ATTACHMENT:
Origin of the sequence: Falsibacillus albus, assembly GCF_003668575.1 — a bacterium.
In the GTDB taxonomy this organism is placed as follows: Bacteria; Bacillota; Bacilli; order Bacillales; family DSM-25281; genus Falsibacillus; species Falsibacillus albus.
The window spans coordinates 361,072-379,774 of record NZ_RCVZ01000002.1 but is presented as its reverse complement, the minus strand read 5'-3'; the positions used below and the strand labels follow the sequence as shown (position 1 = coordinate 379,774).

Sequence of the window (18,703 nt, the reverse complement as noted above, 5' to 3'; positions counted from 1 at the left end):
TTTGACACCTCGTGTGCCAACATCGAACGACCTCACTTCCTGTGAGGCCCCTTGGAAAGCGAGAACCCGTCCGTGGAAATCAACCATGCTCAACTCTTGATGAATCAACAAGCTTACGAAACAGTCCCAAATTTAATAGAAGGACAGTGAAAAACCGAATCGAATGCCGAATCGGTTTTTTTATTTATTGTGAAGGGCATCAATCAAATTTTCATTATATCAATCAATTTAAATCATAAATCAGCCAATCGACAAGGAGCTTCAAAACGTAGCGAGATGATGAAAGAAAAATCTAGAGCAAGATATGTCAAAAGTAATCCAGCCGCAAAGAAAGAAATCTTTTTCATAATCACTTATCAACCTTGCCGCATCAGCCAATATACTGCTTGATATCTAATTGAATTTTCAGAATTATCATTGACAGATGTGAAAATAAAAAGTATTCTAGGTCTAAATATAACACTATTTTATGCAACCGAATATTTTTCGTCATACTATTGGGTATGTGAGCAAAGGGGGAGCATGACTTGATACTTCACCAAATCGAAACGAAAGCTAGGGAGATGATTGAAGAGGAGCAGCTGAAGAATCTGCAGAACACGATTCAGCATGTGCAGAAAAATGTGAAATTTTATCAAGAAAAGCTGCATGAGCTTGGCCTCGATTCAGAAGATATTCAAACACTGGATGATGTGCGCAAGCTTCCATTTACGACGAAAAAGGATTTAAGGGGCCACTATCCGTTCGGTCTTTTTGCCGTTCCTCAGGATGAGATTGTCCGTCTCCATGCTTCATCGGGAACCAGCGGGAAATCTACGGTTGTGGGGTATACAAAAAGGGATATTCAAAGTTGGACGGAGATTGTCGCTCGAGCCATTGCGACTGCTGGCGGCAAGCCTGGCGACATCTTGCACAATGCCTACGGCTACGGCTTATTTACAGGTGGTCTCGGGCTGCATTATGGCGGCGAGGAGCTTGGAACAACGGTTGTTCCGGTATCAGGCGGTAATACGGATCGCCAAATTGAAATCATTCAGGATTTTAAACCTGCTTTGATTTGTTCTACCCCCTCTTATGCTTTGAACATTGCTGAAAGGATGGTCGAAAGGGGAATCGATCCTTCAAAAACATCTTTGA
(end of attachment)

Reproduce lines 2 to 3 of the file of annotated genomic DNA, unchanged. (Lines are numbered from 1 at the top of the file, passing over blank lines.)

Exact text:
In the GTDB taxonomy this organism is placed as follows: Bacteria; Bacillota; Bacilli; order Bacillales; family DSM-25281; genus Falsibacillus; species Falsibacillus albus.
The window spans coordinates 361,072-379,774 of record NZ_RCVZ01000002.1 but is presented as its reverse complement, the minus strand read 5'-3'; the positions used below and the strand labels follow the sequence as shown (position 1 = coordinate 379,774).